One-Third of U.S. Consumers Are Underwater on Their Vehicle Trade-Ins

Well, here we go again with underwater American consumers - only this time it's autos, and not houses, that are upside down these days.

Here's the deal. A new study shows one-third of U.S. vehicle owners are underwater on their auto trade-ins, meaning they owe more than the vehicle is worth.

According to Edmunds.com, "about 32% of all trade-ins toward the purchase of a new car this year have negative equity." Also, "upside down" auto consumers "had an average of $4,832 of negative equity at the time of trade-in, also a record."

How did so many Americans get into this predicament? Hubris might be part of the reason.

"It's curious to see just how many of today's car shoppers are undeterred by how much they owe on their trade-ins," says Ivan Drury, Edmunds.com senior analyst. "With today's strong economic conditions at their back, though, these shoppers are willing to absorb a significant financial hit to get into a newer vehicle."

Some industry experts blame high sticker prices and problematic financing deals for the underwater issue.

"The rising cost of new cars has many consumers extending their finance terms rather than increase their down payment to lower payments," notes Jim Dykstra, founder of Vinadvisor in San Francisco

That scenario not only increases the length of time a consumer is "underwater" but also their risk, Dykstra explains. "If a consumer who is underwater today by $4,000 has a total loss -- due to theft or accident -- they will be required to pay the $4,000 immediately," he says.

Dykstra says that more consumers who are short on cash and struggling to keep payments lower should consider leasing. "While cars are essential to our lives, they are terrible investments," he says. "Many consumers would be better served to lease a new car for 36 months. That means a lower payment, and less cash out of pocket protection in the event of a total loss. Plus, most new car leases include guaranteed asset protection coverage that pays the difference between current value and total due."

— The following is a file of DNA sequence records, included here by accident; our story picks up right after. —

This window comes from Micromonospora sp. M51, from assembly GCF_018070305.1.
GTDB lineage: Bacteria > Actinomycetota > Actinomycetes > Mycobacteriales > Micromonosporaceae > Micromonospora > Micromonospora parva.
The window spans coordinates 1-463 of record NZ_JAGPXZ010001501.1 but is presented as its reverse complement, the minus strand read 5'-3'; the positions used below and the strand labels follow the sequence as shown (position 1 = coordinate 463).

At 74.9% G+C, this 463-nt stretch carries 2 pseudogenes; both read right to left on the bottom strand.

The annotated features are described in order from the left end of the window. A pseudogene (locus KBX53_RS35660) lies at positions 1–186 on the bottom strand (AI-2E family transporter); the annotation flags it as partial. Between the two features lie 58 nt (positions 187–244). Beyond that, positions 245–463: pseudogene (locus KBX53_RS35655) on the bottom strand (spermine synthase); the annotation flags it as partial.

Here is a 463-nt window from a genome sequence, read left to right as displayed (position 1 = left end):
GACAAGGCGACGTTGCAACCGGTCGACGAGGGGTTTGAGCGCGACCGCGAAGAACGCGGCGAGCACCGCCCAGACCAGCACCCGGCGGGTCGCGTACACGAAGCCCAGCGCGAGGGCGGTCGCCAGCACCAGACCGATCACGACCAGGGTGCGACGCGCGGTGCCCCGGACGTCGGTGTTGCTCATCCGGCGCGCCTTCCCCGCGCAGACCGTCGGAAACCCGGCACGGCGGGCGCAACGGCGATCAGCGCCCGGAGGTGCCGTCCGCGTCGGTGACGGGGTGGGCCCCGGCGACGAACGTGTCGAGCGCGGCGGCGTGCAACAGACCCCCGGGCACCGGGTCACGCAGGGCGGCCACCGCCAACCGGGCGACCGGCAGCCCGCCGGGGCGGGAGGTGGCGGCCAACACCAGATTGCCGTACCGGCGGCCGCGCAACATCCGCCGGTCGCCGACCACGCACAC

Leasing over owning usually leads to a stronger credit score, too. "A consumer who leases a car for 36 months at $300 per-month has a total obligation of $10,800 (36 x $300) on their credit bureau compared to $21,600 for a 72-month loan at $300 per-month," Dykstra adds. "A new car with $10,000 less in total obligations is a big win for a consumer's credit report, as long as the consumer doesn't significantly exceed mileage limits."

Sarah Lee Marks, president of Automotive Business Services, Inc., in Henderson, Nev., agrees that the main reason so many consumers are upside down on their vehicles is they overpaid in the first place - but that's not the only issue. "They likely traded in a car where they owed money, and the dealer put the negative balance -- or net difference -- on the new car loan," she says. "Plus, the buyer likely put zero dollars in as a down payment," she says.

Add in a high loan interest rates and the fact that the car or truck model was discontinued, had a high recall rate or theft issues, or was otherwise devalued in the marketplace, and it's actually no surprise so many Americans are underwater on their vehicles, Marks says.

"For consumers, some of those issues are controllable and some are not," she explains. "But no matter what the case, auto consumers should be aware when doing their shopping research how these factors can financially affect the car they choose."

If they don't, it's man -overboard, at least from a financial obligation sense. And it may take a long time to dry out.

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